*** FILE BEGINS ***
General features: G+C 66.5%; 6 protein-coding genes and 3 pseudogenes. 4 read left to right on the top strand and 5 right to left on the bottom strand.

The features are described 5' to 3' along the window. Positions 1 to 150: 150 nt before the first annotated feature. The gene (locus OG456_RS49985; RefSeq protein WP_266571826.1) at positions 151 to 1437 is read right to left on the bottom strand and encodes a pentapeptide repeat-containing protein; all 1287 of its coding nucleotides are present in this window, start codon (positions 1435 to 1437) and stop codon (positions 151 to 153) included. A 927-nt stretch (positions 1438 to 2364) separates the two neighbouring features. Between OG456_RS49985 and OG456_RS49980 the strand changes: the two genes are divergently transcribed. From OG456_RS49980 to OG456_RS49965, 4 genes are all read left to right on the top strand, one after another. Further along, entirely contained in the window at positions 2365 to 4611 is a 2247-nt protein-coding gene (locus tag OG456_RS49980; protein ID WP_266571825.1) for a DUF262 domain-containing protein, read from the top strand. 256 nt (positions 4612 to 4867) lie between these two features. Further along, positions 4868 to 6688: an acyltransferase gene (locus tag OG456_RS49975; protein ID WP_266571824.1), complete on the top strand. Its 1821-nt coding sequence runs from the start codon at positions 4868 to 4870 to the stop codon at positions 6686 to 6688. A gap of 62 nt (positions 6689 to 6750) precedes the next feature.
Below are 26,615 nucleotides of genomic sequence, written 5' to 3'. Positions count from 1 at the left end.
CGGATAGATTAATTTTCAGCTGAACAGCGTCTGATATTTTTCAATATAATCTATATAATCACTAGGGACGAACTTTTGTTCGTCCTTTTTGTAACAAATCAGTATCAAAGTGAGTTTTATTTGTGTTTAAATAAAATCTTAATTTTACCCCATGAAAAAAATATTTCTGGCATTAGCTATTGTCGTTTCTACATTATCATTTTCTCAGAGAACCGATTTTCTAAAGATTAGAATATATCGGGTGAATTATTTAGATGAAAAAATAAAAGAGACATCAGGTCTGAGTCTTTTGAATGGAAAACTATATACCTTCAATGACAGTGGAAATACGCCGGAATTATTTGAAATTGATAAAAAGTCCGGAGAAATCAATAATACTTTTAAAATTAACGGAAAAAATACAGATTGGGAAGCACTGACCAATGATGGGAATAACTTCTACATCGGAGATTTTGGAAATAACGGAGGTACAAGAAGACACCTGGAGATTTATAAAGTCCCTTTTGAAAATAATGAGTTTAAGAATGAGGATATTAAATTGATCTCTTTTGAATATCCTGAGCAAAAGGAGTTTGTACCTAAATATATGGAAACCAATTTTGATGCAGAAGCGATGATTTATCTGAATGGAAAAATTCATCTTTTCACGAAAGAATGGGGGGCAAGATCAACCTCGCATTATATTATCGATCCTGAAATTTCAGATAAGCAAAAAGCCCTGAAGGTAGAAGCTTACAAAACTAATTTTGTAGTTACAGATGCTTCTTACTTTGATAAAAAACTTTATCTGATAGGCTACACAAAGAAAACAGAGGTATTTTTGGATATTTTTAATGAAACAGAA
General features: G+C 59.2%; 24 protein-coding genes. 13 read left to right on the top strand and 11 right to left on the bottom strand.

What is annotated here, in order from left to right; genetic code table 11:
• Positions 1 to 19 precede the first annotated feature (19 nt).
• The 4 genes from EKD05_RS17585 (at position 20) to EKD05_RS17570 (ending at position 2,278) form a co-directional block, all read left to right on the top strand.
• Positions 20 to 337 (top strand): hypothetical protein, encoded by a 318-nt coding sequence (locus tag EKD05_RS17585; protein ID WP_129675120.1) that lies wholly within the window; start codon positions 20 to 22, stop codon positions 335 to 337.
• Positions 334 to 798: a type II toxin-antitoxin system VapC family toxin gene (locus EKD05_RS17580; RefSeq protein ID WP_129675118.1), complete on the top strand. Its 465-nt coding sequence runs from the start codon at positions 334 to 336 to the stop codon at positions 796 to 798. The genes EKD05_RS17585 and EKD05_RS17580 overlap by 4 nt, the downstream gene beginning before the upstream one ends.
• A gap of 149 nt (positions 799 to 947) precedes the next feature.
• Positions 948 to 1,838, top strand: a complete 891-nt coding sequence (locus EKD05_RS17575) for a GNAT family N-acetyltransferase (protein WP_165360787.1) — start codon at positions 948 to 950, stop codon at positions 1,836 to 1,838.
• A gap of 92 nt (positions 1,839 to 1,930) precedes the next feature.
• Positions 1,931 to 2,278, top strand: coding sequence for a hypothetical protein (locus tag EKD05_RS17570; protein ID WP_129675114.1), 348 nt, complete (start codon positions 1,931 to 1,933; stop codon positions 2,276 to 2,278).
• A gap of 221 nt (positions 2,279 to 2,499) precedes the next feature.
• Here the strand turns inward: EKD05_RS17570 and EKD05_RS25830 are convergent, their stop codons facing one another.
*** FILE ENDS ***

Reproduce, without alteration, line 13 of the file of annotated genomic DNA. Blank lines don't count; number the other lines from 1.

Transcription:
• A gap of 92 nt (positions 1,839 to 1,930) precedes the next feature.